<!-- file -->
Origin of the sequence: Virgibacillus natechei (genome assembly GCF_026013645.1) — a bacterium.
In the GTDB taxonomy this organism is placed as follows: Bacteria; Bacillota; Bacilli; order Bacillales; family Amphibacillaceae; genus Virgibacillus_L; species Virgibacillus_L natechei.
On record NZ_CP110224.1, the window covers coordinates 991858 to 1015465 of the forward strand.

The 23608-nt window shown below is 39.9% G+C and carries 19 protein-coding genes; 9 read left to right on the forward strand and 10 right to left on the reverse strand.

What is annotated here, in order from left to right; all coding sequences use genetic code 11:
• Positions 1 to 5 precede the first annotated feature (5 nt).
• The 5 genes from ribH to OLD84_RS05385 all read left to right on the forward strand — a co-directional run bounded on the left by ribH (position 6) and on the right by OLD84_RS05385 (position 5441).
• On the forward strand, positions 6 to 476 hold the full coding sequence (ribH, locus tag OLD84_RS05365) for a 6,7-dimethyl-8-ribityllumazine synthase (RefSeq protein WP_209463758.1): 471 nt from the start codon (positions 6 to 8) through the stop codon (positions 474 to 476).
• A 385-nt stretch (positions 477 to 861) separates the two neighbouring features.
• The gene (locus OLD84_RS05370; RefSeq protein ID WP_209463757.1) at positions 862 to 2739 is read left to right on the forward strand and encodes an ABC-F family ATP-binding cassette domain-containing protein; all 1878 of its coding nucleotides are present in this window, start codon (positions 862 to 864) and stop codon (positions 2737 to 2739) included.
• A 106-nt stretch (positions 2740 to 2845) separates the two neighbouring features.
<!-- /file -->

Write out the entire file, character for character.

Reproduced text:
Origin of the sequence: Virgibacillus natechei (genome assembly GCF_026013645.1) — a bacterium.
In the GTDB taxonomy this organism is placed as follows: Bacteria; Bacillota; Bacilli; order Bacillales; family Amphibacillaceae; genus Virgibacillus_L; species Virgibacillus_L natechei.
On record NZ_CP110224.1, the window covers coordinates 991858 to 1015465 of the forward strand.

The 23608-nt window shown below is 39.9% G+C and carries 19 protein-coding genes; 9 read left to right on the forward strand and 10 right to left on the reverse strand.

What is annotated here, in order from left to right; all coding sequences use genetic code 11:
• Positions 1 to 5 precede the first annotated feature (5 nt).
• The 5 genes from ribH to OLD84_RS05385 all read left to right on the forward strand — a co-directional run bounded on the left by ribH (position 6) and on the right by OLD84_RS05385 (position 5441).
• On the forward strand, positions 6 to 476 hold the full coding sequence (ribH, locus tag OLD84_RS05365) for a 6,7-dimethyl-8-ribityllumazine synthase (RefSeq protein WP_209463758.1): 471 nt from the start codon (positions 6 to 8) through the stop codon (positions 474 to 476).
• A 385-nt stretch (positions 477 to 861) separates the two neighbouring features.
• The gene (locus OLD84_RS05370; RefSeq protein ID WP_209463757.1) at positions 862 to 2739 is read left to right on the forward strand and encodes an ABC-F family ATP-binding cassette domain-containing protein; all 1878 of its coding nucleotides are present in this window, start codon (positions 862 to 864) and stop codon (positions 2737 to 2739) included.
• A 106-nt stretch (positions 2740 to 2845) separates the two neighbouring features.